Since we were here two years ago, the Sheraton Hotel has turned its bar and huge open lounge into a beautiful dinner restaurant. The old lounge had been our secret retreat. The hotel is about two miles from our timeshare and we would bring our books and sit in easy chairs listening to the ocean splash against the building. Tables and chairs have replaced the couches and coffee tables. Now guests have discovered our wonderful retreat and it is no longer ours.
Restaurants close and new ones open. We discover old ones we had not found before Fresh fish and fresh fruit appear on nearly every menu. Yesterday we had a delicious seafood omelet at Smashers on the Bay. Everett and I soak up the peace and beauty of our week in Hawaii. We come home with renewed energy and appreciation of the many years we have loved each other.
Monday, October 7, 2013
I solicited pictures of salads for my last blog post. Several of my friends responded. After I posted a picture I liked, my cousin sent a picture of a beautiful salad he had while visiting India. Darn! I liked his picture and I wanted to use it. In 58 years of marriage there must have been other conflicts triggered by salads.
Oh yes! I remember one. Not long after the shock of Everett's eating my left-over salad without asking, he began talking about the wonderful potato salad his mother made. Wanting to please him, I made a potato salad the next day. He didn't comment. The next night we invited some friends for dinner. Conversation turned to potato salad. "I haven't had potato salad for a long time", Everett said. Shocked, I said, "We had potato salad last night." "Oh," he responded, "Was that potato salad?" Being somewhat fragile back then, I think I felt hurt and probably angry, too. Our guest responded, "Everett, I'll make you a potato salad."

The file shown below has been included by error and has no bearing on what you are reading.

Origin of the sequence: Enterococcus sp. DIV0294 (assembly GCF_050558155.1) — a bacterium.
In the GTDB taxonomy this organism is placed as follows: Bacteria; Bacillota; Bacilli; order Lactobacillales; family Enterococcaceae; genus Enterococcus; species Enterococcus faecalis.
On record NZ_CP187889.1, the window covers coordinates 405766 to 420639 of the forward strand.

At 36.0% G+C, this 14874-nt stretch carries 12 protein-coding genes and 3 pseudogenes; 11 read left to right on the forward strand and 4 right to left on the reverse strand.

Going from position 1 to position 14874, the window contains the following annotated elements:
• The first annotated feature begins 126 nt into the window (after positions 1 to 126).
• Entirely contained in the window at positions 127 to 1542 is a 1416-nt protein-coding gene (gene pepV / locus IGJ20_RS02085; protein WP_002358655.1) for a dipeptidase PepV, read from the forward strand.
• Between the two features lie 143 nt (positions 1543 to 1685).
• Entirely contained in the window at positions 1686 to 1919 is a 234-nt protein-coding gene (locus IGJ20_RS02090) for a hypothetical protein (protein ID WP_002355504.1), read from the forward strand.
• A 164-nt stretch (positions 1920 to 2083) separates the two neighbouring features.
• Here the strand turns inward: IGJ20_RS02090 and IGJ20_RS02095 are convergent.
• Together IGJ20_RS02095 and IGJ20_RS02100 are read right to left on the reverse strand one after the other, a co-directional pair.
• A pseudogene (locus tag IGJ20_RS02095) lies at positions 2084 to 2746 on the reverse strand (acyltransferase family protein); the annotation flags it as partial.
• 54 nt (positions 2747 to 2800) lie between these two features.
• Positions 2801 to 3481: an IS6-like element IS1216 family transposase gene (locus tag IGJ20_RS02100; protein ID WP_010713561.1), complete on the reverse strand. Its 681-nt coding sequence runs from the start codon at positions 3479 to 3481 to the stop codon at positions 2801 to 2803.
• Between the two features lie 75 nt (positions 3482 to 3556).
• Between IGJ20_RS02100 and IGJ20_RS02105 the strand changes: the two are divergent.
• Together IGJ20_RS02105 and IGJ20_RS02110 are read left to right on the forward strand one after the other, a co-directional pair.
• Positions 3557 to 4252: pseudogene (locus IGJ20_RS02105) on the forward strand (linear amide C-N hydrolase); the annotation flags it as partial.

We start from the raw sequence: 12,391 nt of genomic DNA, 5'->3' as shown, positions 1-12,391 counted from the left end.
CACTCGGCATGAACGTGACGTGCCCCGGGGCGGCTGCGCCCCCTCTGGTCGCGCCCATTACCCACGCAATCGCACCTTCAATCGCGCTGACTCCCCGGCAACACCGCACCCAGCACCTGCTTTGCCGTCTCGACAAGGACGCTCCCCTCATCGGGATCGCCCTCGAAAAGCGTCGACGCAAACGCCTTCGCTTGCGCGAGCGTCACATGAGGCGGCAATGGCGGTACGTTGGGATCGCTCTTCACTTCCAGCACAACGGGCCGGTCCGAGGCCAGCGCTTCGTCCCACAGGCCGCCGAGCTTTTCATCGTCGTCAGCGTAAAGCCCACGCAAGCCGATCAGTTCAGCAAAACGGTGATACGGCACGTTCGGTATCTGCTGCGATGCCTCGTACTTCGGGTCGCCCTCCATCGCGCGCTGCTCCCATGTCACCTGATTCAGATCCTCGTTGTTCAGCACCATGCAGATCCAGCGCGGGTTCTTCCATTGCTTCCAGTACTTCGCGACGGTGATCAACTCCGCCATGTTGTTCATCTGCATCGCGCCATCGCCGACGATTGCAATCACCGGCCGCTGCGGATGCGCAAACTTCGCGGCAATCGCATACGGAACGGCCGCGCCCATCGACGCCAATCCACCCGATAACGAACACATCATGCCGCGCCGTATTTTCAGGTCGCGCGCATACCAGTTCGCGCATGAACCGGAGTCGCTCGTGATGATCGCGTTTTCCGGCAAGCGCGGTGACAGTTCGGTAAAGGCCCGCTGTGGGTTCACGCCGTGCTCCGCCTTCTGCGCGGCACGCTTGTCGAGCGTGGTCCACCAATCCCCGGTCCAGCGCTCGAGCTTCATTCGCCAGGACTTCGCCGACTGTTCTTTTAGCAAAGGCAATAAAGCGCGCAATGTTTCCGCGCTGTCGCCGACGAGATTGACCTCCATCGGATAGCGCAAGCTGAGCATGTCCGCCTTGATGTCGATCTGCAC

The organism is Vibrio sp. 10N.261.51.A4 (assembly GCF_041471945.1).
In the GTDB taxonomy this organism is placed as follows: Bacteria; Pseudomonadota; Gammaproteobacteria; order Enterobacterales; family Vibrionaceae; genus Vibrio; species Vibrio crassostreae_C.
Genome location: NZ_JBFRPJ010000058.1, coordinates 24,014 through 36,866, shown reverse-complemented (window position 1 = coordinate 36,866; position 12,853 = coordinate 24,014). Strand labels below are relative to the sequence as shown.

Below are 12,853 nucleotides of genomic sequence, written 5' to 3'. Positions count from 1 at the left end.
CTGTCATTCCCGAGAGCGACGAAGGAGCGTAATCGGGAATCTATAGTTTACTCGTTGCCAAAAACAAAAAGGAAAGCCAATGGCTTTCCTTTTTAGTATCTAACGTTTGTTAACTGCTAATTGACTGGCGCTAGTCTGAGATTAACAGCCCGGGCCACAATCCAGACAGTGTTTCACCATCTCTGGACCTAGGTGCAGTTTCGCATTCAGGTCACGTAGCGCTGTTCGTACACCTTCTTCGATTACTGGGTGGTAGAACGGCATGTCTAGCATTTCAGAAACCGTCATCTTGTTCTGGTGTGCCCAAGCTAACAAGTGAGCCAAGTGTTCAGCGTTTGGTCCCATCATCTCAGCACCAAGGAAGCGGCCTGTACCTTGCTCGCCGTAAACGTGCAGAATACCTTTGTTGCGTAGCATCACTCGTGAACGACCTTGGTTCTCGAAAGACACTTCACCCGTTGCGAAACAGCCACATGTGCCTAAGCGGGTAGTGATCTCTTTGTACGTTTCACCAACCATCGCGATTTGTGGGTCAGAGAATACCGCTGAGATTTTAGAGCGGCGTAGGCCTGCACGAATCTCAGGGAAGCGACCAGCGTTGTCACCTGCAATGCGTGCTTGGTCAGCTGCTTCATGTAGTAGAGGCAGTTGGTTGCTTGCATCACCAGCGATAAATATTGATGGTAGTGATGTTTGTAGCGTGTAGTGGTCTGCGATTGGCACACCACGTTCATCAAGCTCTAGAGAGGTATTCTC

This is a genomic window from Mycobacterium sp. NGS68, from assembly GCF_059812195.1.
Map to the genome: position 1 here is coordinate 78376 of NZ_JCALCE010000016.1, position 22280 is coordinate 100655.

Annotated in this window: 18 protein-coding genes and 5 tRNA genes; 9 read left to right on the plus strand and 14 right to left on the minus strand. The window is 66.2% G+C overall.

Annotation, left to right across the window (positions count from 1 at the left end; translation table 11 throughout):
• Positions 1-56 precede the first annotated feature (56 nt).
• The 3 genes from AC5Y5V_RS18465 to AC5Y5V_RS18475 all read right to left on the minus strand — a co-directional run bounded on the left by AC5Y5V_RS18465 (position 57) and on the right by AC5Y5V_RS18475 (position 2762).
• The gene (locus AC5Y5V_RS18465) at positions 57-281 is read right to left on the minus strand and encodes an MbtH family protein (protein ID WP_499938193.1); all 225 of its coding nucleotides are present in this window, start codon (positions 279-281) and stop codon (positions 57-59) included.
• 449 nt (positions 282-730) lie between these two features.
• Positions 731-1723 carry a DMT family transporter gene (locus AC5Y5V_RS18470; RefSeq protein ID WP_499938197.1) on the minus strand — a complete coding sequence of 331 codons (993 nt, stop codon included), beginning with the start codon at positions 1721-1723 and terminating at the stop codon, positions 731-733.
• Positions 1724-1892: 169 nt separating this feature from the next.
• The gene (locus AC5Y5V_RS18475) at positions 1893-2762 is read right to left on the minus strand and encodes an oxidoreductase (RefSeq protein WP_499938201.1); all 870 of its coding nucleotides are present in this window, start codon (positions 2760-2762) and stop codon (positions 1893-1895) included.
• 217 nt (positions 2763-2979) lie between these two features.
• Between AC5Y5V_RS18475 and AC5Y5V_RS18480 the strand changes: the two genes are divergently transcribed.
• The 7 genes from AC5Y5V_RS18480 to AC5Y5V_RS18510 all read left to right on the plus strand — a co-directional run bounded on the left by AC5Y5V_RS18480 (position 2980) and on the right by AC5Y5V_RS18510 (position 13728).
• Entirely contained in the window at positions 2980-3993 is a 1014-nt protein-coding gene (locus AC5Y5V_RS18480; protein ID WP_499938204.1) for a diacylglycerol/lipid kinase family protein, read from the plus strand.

I learned Everett didn't like my potato salad because I put pickles and olives in it. When I got this information, I couldn't wait to see the salad our friend had promised. To my great delight she came with a "loaded" potato salad. Of course, he graciously thanked her and told her how good it was.
We resolved that conflict quickly. Everett always makes the potato salad. By the way, I like them, vinegar and all.
Saturday, October 5, 2013
What Are Your Trigger Words?